Cinematographers are a vital piece of the filmmaking puzzle, but often, the question “what is a cinematographer and what do they do?” is asked. Fear not, in this article; we will answer this for you.
We will look into the definition of a cinematographer and breakdown their key responsibilities in detail, and link relevant articles to each aspect to ensure you get the most out of it!
Let’s delve a bit deeper.
What is a cinematographer?
A cinematographer or a director of photography (DOP) is the head of the lighting and camera crew. They are responsible for giving artistic direction on anything to do with the image of the tv show or film.
The cinematographer will also make technical calls when it comes to the imagery of the film. This includes the choice of camera, lenses, filters, etc. This has to be in accordance and agreement, usually with the director.
However, many directors allow free rein and let the cinematographer select what they feel will best capture the movie.
What does a cinematographer do?
Cinematographers are responsible for several vital elements of the production process, most notably the camera and lighting crews.
They make the technical and creative choices for the film in regards to the camera and lighting.
The cinematographer liaises closely with the director and they are involved in most of the production cycle. This is to ensure they understand the direction of the film and can offer their expertise throughout.
As they’re involved in most of the film’s production cycle, they can advise the crew and collaborate to make the best possible decisions to capture incredible footage.
The key aspects and decisions the cinematographer is typically involved in are:
- Shot composition
- Shot size/angle
- The lens type
- Camera setup and placement
- Shot and camera movement
Right, let’s have a closer look at these key cinematography responsibilities.
The shot composition is how the items and people are arranged within the frame of the shot. This is done to help portray and convey something important in the film.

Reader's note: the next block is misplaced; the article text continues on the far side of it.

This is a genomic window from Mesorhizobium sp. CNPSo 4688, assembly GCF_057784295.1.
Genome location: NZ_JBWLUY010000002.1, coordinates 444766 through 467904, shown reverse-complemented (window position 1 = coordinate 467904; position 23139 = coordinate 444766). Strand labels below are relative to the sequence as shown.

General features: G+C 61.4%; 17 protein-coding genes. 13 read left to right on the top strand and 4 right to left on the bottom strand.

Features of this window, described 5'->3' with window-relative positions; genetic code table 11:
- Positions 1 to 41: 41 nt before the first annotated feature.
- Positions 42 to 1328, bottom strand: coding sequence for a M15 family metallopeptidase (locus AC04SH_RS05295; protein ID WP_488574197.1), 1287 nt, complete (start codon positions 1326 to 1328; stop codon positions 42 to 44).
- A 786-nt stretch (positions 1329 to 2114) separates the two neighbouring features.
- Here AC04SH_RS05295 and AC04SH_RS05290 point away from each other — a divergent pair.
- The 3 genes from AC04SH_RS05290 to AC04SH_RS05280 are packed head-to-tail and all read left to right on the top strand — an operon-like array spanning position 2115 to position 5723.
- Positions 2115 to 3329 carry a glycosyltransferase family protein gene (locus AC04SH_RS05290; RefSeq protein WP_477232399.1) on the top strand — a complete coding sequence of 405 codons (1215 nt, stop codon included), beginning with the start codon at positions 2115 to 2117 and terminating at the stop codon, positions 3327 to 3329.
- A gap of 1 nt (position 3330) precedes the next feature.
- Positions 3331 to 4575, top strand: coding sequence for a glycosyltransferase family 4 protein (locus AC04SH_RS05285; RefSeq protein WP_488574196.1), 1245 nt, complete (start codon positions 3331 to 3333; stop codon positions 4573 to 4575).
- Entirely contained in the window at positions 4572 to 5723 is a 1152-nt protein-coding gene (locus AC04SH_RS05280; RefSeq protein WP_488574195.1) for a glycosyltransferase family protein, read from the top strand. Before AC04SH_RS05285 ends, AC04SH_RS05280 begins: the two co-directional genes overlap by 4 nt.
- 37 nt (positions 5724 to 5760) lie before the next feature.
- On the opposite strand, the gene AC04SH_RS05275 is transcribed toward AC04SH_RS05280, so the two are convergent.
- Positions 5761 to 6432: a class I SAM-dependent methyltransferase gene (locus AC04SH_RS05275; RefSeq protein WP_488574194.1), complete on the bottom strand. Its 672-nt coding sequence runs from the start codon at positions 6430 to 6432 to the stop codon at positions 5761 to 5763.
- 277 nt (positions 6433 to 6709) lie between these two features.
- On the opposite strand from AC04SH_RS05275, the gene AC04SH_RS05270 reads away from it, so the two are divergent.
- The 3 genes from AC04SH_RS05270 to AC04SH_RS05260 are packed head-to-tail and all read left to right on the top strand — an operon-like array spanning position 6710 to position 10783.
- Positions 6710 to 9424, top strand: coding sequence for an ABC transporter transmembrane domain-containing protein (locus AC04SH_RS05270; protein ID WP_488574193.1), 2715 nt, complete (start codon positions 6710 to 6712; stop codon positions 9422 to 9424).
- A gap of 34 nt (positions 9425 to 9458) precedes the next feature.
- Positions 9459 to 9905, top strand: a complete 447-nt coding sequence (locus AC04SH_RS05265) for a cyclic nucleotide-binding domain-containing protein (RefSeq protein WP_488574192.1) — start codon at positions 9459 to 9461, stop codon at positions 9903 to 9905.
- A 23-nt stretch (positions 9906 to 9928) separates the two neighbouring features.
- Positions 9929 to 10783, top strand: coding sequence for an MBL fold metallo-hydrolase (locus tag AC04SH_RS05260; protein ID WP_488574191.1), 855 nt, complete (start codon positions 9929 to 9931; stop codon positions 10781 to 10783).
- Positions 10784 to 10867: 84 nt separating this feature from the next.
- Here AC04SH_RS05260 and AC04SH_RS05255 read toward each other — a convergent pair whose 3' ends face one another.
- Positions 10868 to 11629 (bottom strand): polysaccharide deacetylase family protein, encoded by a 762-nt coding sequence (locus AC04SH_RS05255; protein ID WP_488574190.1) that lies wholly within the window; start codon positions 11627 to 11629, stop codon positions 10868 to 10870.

For example, if you want to add to the idea your protagonist is struggling with money, you will want to dress the scene inside their house to match that.
It adds depth to the character as well as the scene.
Here is where you decide how much of the scene is actually seen in the shot (excuse the pun). For instance, maybe you are shooting the initial shot for your film and establishing the location. For this, you’d look at using a wide-shot (an establishing shot) to show where it’s taking place.
You may be looking to portray your protagonist’s angst as they’re held up at gunpoint with seconds to answer a question before their heads are blown off. A close-up or an extreme close-up will help portray the characters feeling to the audience with nuance.
Read below our in depth article on the essential camera angles you should use to tell your story.
The lens type
Another crucial element that the cinematographer is tasked with is choosing the right lens. Each lens creates a completely different picture, so the correct lens must be chosen to portray the film correctly.
This also includes relates to the distance of the shot as well as the distortion of the shot. For instance, if you are looking to shoot an extreme close-up in one of the scenes to portray emotion, you will want to use a lens that has a detail-focused zoom to ensure you capture every single skin cell.
Ok, well, that’s a little over the top, but you get where we are going with it. Basically, ensure the lens is the one that matches the atmosphere of the scene and complements the movie’s overall feel.
Camera setup and placement
The camera setup and placement are essential. It helps reveal behaviour and define some of their characters. Whether it’s placed behind the character or in front of the character, it will engage the audience differently.
Shot and camera movement
The camera movement helps to convey the emotion in the scene and can be used to heighten the scene’s atmosphere, especially if you need to create suspense. Moving the camera around with the character can add depth and perspective to the scene.
For example, if the protagonist is walking into somewhere to confront their nemesis. The camera movement’s speed and angle can help portray the intensity and speed at which the characters travel.
Or, having the camera static can bring an objective feel to the shot.
The cinematographer decides on the lighting setup and will map it out in pre production to work out what’s best for each scene.
They will decide on the times each scene will be shot to utilise the natural light. The cinematographer’s light setup will enable the story to be brought to life and create cinematic shots to wow your audience.
Another part of the cinematographer’s role in the production is to set the focus and ensure it’s set correctly to emphasize an important part of the story.
It can be used in a manner of ways to create atmosphere and emphasis in individual scenes.
We hope this article was helpful to you. If so let us know down in the comments and also tell us what you want to hear more of. Here are a few of our favourite articles to continue reading:
- A guide to framing: 6 essential camera angles to tell your story
- Film distribution: How to get your film distributed
- 22 of the Best Screenwriting Books, You Must Read!
- Film Theory: A guide to understanding film theory
- Our top 9 screenwriting tips to help you become a better screenwriter
- How to write better stories